Has anyone else had an ablation for atrial fibrillation?

I am a 29 year-old female with a structurally-normal heart who has had paroxysmal atrial fibrillation since I was 17. I have been on digoxin and disopyramide for years, but the side effects are terrible and they have become less effective in preventing episodes. So, I am going to have an ablation on January 29th. Has anyone else had this done? I am terrified, so hearing others’ experiences might put me at ease. I am mostly worried about complications during the surgery, mainly pulmonary vein stenosis. My doc says the risk of that is lower these days because they ablate the outside of the pulmonary veins, not the inside. Did anyone out there experience any horrific after-effects? How long did it take you to get back to your routine? Does your heart feel normal now? Did you notive a significant improvement? Thanks for any help/advice/stories!

Twister Asked on June 28, 2015 in Health.
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OK, so I have not had this, but my dad did, and he has been great ever since! He went in for his surgery, in about 5 hours they were finished, after recovery he went to his room, and was HUNGRY believe it or not. He was sore now, but nothing too bad. He went home the next day and was slow movin for a few days but within a week he was back to work….He has not had any more “spells” as we call them either since the surgey.

I can only imagine how scared you are, but I am sure it will be all worth it!!

Moon_killer Answered on September 3, 2015.
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Radiofrequency energy is used to destroy abnormal electrical pathways in heart tissue. It is used in recurrent atrial fibrillation and other types of supraventricular tachycardia. The energy emitting probe (electrode) is placed into the heart through a catheter. The practitioner first “maps” an area of the heart to locate the abnormal electrical activity before the responsible tissue is eliminated. Ablation is a newer technique and has shown some promise for cases unresponsive to conventional treatments. New techniques include the use of cryoablation (tissue freezing using a coolant which flows through the catheter), and microwave ablation, where tissue is ablated by the microwave energy “cooking” the adjacent tissue. The abnormal electrophysiology can also be modified in a similar way surgically, and this procedure referred to as the “Cox maze procedure”, is commonly performed concomitantly with cardiac surgery.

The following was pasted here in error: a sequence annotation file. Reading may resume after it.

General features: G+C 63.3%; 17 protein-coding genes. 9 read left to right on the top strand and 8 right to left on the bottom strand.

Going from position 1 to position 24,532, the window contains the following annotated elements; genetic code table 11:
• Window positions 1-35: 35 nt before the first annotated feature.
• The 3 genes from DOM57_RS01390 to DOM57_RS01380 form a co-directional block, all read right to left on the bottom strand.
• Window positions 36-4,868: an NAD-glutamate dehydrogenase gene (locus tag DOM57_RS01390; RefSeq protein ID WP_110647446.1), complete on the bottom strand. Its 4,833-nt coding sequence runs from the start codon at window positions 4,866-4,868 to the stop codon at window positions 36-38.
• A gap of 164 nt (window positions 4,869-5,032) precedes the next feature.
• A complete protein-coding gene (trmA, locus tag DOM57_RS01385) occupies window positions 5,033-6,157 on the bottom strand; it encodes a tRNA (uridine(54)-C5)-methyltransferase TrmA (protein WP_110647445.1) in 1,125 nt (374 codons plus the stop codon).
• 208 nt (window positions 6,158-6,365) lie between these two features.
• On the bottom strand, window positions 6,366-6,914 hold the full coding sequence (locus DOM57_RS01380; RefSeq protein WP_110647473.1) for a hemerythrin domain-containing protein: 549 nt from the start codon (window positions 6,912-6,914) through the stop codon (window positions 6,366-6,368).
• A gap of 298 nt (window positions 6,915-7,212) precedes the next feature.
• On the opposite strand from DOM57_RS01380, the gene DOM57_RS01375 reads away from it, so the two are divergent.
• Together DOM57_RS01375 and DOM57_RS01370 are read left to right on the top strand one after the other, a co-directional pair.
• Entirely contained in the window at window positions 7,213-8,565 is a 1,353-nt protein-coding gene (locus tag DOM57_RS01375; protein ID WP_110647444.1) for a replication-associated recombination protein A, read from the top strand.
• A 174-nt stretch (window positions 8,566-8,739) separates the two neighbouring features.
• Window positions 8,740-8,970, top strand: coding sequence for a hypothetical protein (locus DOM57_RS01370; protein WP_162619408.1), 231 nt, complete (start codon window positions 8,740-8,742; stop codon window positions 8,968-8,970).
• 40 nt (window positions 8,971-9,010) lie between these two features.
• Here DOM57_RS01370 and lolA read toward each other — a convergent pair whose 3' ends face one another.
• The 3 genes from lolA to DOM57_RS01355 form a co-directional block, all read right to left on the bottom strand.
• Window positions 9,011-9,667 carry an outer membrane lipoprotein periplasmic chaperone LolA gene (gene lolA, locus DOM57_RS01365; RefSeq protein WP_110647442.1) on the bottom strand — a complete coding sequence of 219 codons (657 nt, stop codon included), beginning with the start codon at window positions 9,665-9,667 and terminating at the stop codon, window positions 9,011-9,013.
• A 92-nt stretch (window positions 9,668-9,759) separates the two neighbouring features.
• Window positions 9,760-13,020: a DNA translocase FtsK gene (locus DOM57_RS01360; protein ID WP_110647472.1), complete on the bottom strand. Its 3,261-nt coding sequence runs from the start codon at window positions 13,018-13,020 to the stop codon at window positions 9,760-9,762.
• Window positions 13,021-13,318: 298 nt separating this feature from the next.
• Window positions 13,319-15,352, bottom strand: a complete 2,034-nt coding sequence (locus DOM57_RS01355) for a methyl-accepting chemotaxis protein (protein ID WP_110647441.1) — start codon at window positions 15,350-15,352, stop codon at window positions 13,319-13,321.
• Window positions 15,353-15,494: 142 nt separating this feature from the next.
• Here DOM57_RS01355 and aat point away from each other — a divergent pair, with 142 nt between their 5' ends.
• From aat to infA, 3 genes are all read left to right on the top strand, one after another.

This procedure is usually performed by a subspecialty of cardiologists known as cardiac electrophysiologists.
The maze procedure is a collection of cardiac surgery procedures intended to cure atrial fibrillation (AF), a common disturbance of heart rhythm. Recently, various methods of minimally invasive maze procedures have been developed; these procedures are collectively named minimaze – “mini” versions of the original maze surgery.
Please see the web pages for more details on Radiofrequency ablation for atrial fibrillation.

DogBone Answered on September 3, 2015.
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I’ve cared for a number of patients who have had this done. Its not that bad. I haven’t had any patients who have had poor outcomes from the procedure.

Good luck!

Screwtape Answered on September 3, 2015.
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I had heart ablation 1 year ago, and I have not been the same. I wanted to get off the medication I was taking to slow my heart rate down. So I decided to have the heart ablation. It was only suppose to take 3 days for recovery. It took me two weeks to get strong again. Right after the surgery my heart speed up to 165 beat per minute. It scared me to death. I was release from the hospital that night. I went to the doctors office the following day. I told him I just didnt feel the same. He said it will take a little bit of time but I will feel better. I know I bugged him and his staff because I called or went in several other times after that. I cant lie down on my left side now without my heart pounding, and prior to the surgery I didn’t have that problem. I know take 200 mg of toprol for my fast heart rate and have panic attacks because I am so scared my heart rate will speed up. I also cant drink caffine or alcohol now. I do know a couple people who have had the surgery and it was successfull. However, I also know a few people who have had it and it didnt work. I dont mean to scare you I just wish someone would have told me these things before I had mine. I knew the the pro’s and con’s but I should have talke to more people prior to the surgery. Good luck and God Bless you.

Thrasher Answered on September 3, 2015.
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